Healthcare news

Regulator suspends three nurses linked to Muckamore Abbey Hospital

Glynn Brown, a parent of a Muckamore patient, has hit out at a lack of transparency around the probe into the abuse scandal. Picture by Mal McCann
Seanín Graham

PRIVATE hearings into nurses linked to the Muckamore Abbey Hospital abuse scandal have led to three being suspended from working in the NHS "to protect patients and the public".

The Irish News has learned that fresh hearings by the regulator, the Nursing and Midwifery Council (NMC), concluded last Wednesday - five months after a group of nurses successfully took legal action in the High Court and had their temporary bans lifted.

In what was seen as a hugely embarrassing move for the NMC, the professional body was forced to remove 18-month suspensions from seven nurses in February after a judge ruled there was a lack of evidence from their employer, the Belfast health trust.

A further two suspensions were removed in March, following a separate legal challenge.

Families of vulnerable patients who were allegedly abused at the Co Antrim hospital described the trust's handling of the case as "shambolic" while sources said Department of Health chiefs were furious at the move.

The re-ordered NMC hearings involving the same nine individuals have been ongoing since then, with the majority taking place between May and July.

In a statement, the regulator confirmed that three nurses had received 18-month suspensions while the remainder had restrictions placed on their work for the same period.

Matthew McClelland, the NMC Director of Fitness to Practise, said: "Following a number of hearings relating to individual nurses who have previously worked at Muckamore Abbey Hospital, our independent panel has imposed a number of interim orders to protect patients and the public in this case.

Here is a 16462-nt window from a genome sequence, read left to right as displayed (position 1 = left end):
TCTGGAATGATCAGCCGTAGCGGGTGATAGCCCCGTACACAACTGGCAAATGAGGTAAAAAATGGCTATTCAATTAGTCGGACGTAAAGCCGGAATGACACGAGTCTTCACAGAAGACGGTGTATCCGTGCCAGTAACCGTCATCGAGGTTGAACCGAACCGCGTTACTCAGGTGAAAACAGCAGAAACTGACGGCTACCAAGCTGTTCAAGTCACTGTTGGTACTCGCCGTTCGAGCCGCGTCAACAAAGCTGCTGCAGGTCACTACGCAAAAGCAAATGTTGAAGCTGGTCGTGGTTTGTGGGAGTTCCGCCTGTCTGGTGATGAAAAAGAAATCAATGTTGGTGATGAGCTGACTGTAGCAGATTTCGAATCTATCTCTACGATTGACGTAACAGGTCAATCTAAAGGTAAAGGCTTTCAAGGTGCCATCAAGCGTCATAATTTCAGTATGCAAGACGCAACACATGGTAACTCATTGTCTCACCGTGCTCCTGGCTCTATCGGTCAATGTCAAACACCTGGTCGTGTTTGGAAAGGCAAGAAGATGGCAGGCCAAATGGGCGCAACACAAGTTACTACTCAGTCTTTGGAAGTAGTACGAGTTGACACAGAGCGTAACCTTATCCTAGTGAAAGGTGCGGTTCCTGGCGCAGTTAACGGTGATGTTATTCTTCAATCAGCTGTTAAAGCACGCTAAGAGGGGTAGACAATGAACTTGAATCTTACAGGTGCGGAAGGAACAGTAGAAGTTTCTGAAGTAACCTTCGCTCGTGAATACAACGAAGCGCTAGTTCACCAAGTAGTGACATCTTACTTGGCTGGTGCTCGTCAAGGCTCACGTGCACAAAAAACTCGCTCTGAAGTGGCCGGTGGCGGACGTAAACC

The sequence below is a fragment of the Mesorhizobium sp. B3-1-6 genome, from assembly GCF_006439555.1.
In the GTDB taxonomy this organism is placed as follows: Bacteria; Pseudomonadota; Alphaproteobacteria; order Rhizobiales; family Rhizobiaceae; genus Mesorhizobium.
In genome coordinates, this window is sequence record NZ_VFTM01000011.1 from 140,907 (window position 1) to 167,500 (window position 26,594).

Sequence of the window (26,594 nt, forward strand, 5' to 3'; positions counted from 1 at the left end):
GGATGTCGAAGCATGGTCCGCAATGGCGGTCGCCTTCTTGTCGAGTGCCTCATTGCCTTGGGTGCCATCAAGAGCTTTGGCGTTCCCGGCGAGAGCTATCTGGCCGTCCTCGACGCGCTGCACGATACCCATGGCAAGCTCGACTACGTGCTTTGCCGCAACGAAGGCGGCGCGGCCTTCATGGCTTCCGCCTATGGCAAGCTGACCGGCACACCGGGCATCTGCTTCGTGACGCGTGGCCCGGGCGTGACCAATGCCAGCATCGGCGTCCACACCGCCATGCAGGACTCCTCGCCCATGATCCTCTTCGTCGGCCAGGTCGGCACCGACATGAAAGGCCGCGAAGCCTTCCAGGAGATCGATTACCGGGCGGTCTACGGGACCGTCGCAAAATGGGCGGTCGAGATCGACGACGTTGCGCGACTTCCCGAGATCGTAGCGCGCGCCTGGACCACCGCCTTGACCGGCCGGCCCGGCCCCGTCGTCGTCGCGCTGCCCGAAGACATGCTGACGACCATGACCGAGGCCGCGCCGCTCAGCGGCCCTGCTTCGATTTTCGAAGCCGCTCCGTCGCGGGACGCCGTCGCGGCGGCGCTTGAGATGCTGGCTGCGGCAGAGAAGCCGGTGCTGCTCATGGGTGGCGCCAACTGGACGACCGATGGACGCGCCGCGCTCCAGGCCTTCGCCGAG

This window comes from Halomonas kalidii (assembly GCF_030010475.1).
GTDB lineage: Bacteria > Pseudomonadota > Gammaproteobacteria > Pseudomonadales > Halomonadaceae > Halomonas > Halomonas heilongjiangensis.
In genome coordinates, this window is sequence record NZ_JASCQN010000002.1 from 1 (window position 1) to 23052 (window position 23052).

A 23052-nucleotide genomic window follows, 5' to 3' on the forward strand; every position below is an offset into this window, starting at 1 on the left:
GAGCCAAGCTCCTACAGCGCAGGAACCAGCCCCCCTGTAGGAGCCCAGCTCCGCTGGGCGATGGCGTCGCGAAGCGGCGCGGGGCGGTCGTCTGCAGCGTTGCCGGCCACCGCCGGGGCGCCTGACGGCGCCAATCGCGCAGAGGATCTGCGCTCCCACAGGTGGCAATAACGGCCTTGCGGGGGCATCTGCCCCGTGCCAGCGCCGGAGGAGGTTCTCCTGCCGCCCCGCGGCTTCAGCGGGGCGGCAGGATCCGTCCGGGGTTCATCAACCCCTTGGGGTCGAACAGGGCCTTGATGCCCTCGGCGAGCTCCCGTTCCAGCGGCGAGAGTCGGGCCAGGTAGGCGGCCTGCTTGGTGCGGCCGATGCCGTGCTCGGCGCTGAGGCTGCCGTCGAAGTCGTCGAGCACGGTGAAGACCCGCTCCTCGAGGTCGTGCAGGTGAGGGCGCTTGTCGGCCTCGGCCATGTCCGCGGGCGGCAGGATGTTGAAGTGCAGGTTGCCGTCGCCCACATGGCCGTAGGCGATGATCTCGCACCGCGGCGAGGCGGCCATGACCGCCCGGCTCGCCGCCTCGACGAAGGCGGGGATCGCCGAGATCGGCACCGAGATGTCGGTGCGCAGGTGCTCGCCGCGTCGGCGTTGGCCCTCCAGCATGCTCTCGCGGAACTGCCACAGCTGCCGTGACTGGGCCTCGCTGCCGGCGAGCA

"These include three interim suspension orders and six interim conditions of practice orders for a period of 18 months.

"We will continue to work closely with the Belfast trust and the Police Service of Northern Ireland on these matters."

While the nursing regulator has a 'Public Support Service' for family members, one father of a Muckamore patient said he is still concerned about "secrecy" around the investigation.

Glynn Brown from Dundonald first alerted the Department of Health about the scandal after his non-verbal autistic son was reportedly punched by a staff member.

"We are now two years down the road since this all started and I still don't know who has done what to my child... I find that incredible," Mr Brown said.

"As we speak the number of 'incidents' against my son is increasing on a weekly basis, with police reporting up to 100 incidents after viewing CCTV footage. The Belfast trust told me in December it was no more than 48 after their 'robust' review.

"What is most frustrating is the secrecy around this entire inquiry, with me having to chase the NMC and trust for information."

Police are currently investigating more than 300 incidents of alleged ill-treatment of patients at Muckamore, in what is the biggest adult safeguarding investigation of its kind in Northern Ireland.

A total of 20 staff, mainly nurses, have been suspended by the Belfast trust.

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